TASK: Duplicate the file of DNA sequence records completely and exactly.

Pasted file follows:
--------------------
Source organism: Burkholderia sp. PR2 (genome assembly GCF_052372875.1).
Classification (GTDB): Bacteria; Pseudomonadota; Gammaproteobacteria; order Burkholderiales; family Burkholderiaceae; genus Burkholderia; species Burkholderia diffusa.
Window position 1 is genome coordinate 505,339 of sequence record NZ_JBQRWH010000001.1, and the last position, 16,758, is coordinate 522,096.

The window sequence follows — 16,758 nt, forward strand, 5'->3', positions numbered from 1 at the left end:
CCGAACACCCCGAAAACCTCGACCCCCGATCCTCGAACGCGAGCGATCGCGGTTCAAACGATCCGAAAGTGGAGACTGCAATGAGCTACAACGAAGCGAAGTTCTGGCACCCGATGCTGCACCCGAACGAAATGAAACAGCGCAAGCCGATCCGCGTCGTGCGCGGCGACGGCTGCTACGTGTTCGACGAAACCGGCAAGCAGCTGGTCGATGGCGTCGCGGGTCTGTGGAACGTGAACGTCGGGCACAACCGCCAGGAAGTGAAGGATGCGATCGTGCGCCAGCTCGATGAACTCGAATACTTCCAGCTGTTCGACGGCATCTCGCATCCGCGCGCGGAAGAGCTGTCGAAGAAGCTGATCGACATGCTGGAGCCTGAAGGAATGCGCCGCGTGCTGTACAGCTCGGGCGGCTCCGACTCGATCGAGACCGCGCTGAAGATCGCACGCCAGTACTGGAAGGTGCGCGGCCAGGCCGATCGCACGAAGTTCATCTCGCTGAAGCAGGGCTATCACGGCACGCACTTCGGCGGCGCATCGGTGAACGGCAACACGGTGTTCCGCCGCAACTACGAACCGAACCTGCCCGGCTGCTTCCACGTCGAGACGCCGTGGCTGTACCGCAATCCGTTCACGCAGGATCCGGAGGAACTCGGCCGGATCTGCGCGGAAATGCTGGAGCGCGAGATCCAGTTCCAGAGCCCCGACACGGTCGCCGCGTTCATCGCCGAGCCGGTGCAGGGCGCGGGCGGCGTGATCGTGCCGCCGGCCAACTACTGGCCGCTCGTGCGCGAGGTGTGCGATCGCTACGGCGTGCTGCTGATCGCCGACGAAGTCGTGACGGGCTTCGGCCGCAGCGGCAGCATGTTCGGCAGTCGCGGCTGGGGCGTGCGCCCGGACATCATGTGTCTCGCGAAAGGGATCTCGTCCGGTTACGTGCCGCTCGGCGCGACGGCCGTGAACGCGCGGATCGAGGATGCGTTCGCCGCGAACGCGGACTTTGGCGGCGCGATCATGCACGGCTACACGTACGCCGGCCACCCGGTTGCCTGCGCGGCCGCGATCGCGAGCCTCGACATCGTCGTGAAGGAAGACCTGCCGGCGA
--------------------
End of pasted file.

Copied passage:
Source organism: Burkholderia sp. PR2 (genome assembly GCF_052372875.1).
Classification (GTDB): Bacteria; Pseudomonadota; Gammaproteobacteria; order Burkholderiales; family Burkholderiaceae; genus Burkholderia; species Burkholderia diffusa.
Window position 1 is genome coordinate 505,339 of sequence record NZ_JBQRWH010000001.1, and the last position, 16,758, is coordinate 522,096.

The window sequence follows — 16,758 nt, forward strand, 5'->3', positions numbered from 1 at the left end:
CCGAACACCCCGAAAACCTCGACCCCCGATCCTCGAACGCGAGCGATCGCGGTTCAAACGATCCGAAAGTGGAGACTGCAATGAGCTACAACGAAGCGAAGTTCTGGCACCCGATGCTGCACCCGAACGAAATGAAACAGCGCAAGCCGATCCGCGTCGTGCGCGGCGACGGCTGCTACGTGTTCGACGAAACCGGCAAGCAGCTGGTCGATGGCGTCGCGGGTCTGTGGAACGTGAACGTCGGGCACAACCGCCAGGAAGTGAAGGATGCGATCGTGCGCCAGCTCGATGAACTCGAATACTTCCAGCTGTTCGACGGCATCTCGCATCCGCGCGCGGAAGAGCTGTCGAAGAAGCTGATCGACATGCTGGAGCCTGAAGGAATGCGCCGCGTGCTGTACAGCTCGGGCGGCTCCGACTCGATCGAGACCGCGCTGAAGATCGCACGCCAGTACTGGAAGGTGCGCGGCCAGGCCGATCGCACGAAGTTCATCTCGCTGAAGCAGGGCTATCACGGCACGCACTTCGGCGGCGCATCGGTGAACGGCAACACGGTGTTCCGCCGCAACTACGAACCGAACCTGCCCGGCTGCTTCCACGTCGAGACGCCGTGGCTGTACCGCAATCCGTTCACGCAGGATCCGGAGGAACTCGGCCGGATCTGCGCGGAAATGCTGGAGCGCGAGATCCAGTTCCAGAGCCCCGACACGGTCGCCGCGTTCATCGCCGAGCCGGTGCAGGGCGCGGGCGGCGTGATCGTGCCGCCGGCCAACTACTGGCCGCTCGTGCGCGAGGTGTGCGATCGCTACGGCGTGCTGCTGATCGCCGACGAAGTCGTGACGGGCTTCGGCCGCAGCGGCAGCATGTTCGGCAGTCGCGGCTGGGGCGTGCGCCCGGACATCATGTGTCTCGCGAAAGGGATCTCGTCCGGTTACGTGCCGCTCGGCGCGACGGCCGTGAACGCGCGGATCGAGGATGCGTTCGCCGCGAACGCGGACTTTGGCGGCGCGATCATGCACGGCTACACGTACGCCGGCCACCCGGTTGCCTGCGCGGCCGCGATCGCGAGCCTCGACATCGTCGTGAAGGAAGACCTGCCGGCGA